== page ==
1. In Luke 1:34, when the angel Gabriel told Mary that she was chosen to be the mother of the Messiah, she asked the question, literally translated from the Greek, “How shall this be, since I know not man?” This question makes no sense unless Mary had a vow of virginity.
When we consider Mary and Joseph were already “espoused,” according to verse 27 of this same chapter, we understand Mary and Joseph to then have had what would be akin to a ratified marriage in the New Covenant. They were married! That would mean St. Joseph would have had the right to the marriage bed at that point. Normally, after the espousal the husband would prepare a home for his new bride and then come and receive her into his home where the union would be consummated. This is precisely why St. Joseph intended to “divorce her quietly” (Matt. 1:19) when he discovered she was pregnant.
This background is significant, because a newly married woman would not ask the question, “How shall this be?” She would know! Unless, of course, that woman had a vow of virginity! Mary believed the message but wanted to know how this was going to be accomplished. This indicates she was not planning on the normal course of events for her future with St. Joseph.
2. In John 19:26, Jesus gave his mother to the care of St. John even though by law the next eldest sibling would have the responsibility to care for her. It is unthinkable to believe that Jesus would take his mother away from his family in disobedience to the law.
Some will claim Jesus did this because his brothers and sisters were not there. They had left him. Thus, Jesus committed his mother to St. John, who was faithful and present at the foot of the cross.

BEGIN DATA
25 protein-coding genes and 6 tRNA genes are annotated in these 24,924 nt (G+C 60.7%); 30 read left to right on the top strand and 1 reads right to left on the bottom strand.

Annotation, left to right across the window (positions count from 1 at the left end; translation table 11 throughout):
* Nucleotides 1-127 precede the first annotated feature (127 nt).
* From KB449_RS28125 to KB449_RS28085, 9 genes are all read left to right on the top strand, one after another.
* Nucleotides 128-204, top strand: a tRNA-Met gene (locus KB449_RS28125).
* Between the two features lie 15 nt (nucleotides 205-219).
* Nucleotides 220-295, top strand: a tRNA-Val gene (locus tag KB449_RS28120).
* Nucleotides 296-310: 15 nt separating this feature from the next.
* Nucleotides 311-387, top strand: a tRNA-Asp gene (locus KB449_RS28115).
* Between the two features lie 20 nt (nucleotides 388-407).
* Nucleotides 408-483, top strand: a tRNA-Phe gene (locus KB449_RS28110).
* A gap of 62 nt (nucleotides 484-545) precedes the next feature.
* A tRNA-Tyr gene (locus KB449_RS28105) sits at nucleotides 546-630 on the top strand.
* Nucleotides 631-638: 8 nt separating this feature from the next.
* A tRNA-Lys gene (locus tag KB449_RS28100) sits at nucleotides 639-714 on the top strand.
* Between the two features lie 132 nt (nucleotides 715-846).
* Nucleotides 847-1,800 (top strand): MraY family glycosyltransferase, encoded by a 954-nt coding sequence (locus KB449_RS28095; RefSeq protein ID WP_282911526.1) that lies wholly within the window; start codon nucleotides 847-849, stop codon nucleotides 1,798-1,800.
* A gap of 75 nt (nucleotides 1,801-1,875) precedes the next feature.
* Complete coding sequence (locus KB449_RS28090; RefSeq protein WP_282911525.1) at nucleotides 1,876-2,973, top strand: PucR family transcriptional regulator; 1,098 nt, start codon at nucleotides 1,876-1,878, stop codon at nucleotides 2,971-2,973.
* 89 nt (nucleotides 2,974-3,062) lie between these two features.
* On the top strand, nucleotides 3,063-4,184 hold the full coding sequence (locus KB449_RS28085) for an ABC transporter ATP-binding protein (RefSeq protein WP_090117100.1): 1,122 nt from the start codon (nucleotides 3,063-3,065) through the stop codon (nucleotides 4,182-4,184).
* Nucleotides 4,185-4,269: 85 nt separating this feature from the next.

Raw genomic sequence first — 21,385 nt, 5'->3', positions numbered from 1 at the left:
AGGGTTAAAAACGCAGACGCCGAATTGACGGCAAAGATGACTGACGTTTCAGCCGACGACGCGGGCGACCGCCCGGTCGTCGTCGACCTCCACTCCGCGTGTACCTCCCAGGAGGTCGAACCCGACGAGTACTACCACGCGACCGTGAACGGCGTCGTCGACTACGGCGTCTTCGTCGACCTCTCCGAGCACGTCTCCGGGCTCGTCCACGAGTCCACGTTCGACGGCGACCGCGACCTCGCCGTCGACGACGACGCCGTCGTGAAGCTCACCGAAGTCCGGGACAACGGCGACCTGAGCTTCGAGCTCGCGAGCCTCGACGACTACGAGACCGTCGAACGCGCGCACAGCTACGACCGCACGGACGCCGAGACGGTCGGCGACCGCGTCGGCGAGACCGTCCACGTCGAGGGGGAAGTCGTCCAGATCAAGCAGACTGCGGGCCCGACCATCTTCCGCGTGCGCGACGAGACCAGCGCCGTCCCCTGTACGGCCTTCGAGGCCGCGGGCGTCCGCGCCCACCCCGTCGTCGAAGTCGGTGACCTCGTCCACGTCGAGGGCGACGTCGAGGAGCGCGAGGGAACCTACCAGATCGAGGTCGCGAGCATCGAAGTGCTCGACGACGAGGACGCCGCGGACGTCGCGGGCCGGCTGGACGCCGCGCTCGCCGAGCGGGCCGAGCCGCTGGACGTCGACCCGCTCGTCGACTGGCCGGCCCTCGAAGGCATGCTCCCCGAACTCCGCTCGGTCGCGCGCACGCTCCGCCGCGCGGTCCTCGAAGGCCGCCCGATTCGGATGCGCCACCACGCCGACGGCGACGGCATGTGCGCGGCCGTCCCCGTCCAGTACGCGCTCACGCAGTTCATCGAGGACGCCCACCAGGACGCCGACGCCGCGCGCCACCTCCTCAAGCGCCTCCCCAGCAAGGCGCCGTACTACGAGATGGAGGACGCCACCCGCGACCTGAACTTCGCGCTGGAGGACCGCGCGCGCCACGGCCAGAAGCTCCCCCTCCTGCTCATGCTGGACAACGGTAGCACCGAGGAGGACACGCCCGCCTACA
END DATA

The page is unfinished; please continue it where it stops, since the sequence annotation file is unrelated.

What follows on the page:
This claim reveals a low and unbiblical Christology. As St. John tells us, Jesus “knew all men” (John 2:25). If St. James were his blood brother, Jesus would have known he would be faithful along with his “brother” Jude. The fact is, Jesus had no brothers and sisters, so he had the responsibility, on a human level, to take care of his mother.
3. Mary is depicted as the spouse of the Holy Spirit in Scripture. When Mary asked the angel how she was going to conceive a child in Luke 1:34, the angel responded:
The Holy Spirit will come upon you, and the power of the Most High will overshadow you; therefore the child to be born will be called holy, the Son of God.
This is nuptial language hearkening back to Ruth 3:8, where Ruth said to Boaz “spread your skirt over me” when she revealed to him his duty to marry her according to the law of Deuteronomy 25. When Mary then came up pregnant, St. Joseph would have been required to divorce her, because she would then belong to another (see Deuteronomy 24:1-4, Jeremiah 3:1). When St. Joseph found out that “the other” was the Holy Spirit, the idea of St. Joseph having conjugal relations with Mary would not have been a consideration for a “just man” like St. Joseph.
One Final Thought
An obvious question remains: Why did St. Joseph then “take [Mary] his wife,” according to Matthew 1:24, if she belonged to the Holy Spirit?
The Holy Spirit is Mary’s spouse, but St. Joseph was her spouse and protector on Earth. This is not a contradiction. All Christians have a nuptial relationship with our Lord. The Church is, after all, “the bride of Christ.” But in the case of Mary and Joseph, Joseph was essential in the life of Mary, his spouse, for at least two obvious reasons. First, as St. Matthew points out in his genealogy in chapter 1, St. Joseph was in line to be a successor of David as King of Israel. Thus, if Jesus was to be the true “son of David” and king of Israel (see II Samuel 7:14; Hebrews 1:5; Revelation 19:16, 22:16), he needed to be the son of St. Joseph. As the only son of St. Joseph, even though adopted, he would have been in line for the throne.
Also, in a culture that did not take kindly to espoused women becoming pregnant by someone other than their spouse, Mary would have been in mortal danger. Thus, St. Joseph became Mary’s earthly spouse and protector as well as the protector of the child Jesus.